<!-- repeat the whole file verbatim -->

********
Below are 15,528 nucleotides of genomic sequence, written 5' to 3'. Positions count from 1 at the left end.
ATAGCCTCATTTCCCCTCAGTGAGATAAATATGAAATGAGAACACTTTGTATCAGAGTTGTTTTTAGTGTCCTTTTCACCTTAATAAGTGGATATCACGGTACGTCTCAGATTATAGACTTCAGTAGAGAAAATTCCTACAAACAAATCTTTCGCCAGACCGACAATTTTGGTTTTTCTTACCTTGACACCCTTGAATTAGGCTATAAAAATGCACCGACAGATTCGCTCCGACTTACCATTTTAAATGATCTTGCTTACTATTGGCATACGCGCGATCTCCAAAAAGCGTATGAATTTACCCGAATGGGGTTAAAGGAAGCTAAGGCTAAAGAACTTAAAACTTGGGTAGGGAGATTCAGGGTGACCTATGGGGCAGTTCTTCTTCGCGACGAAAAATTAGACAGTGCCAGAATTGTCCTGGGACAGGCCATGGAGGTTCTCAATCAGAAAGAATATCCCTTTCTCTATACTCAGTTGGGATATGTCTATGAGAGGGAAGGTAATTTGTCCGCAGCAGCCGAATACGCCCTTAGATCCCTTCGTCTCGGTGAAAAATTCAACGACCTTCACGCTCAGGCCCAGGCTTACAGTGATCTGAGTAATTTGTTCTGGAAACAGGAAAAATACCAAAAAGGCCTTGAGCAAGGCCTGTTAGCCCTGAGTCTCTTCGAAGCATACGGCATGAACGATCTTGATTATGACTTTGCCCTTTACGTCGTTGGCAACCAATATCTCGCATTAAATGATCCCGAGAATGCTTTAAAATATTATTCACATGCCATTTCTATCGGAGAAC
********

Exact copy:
Below are 15,528 nucleotides of genomic sequence, written 5' to 3'. Positions count from 1 at the left end.
ATAGCCTCATTTCCCCTCAGTGAGATAAATATGAAATGAGAACACTTTGTATCAGAGTTGTTTTTAGTGTCCTTTTCACCTTAATAAGTGGATATCACGGTACGTCTCAGATTATAGACTTCAGTAGAGAAAATTCCTACAAACAAATCTTTCGCCAGACCGACAATTTTGGTTTTTCTTACCTTGACACCCTTGAATTAGGCTATAAAAATGCACCGACAGATTCGCTCCGACTTACCATTTTAAATGATCTTGCTTACTATTGGCATACGCGCGATCTCCAAAAAGCGTATGAATTTACCCGAATGGGGTTAAAGGAAGCTAAGGCTAAAGAACTTAAAACTTGGGTAGGGAGATTCAGGGTGACCTATGGGGCAGTTCTTCTTCGCGACGAAAAATTAGACAGTGCCAGAATTGTCCTGGGACAGGCCATGGAGGTTCTCAATCAGAAAGAATATCCCTTTCTCTATACTCAGTTGGGATATGTCTATGAGAGGGAAGGTAATTTGTCCGCAGCAGCCGAATACGCCCTTAGATCCCTTCGTCTCGGTGAAAAATTCAACGACCTTCACGCTCAGGCCCAGGCTTACAGTGATCTGAGTAATTTGTTCTGGAAACAGGAAAAATACCAAAAAGGCCTTGAGCAAGGCCTGTTAGCCCTGAGTCTCTTCGAAGCATACGGCATGAACGATCTTGATTATGACTTTGCCCTTTACGTCGTTGGCAACCAATATCTCGCATTAAATGATCCCGAGAATGCTTTAAAATATTATTCACATGCCATTTCTATCGGAGAAC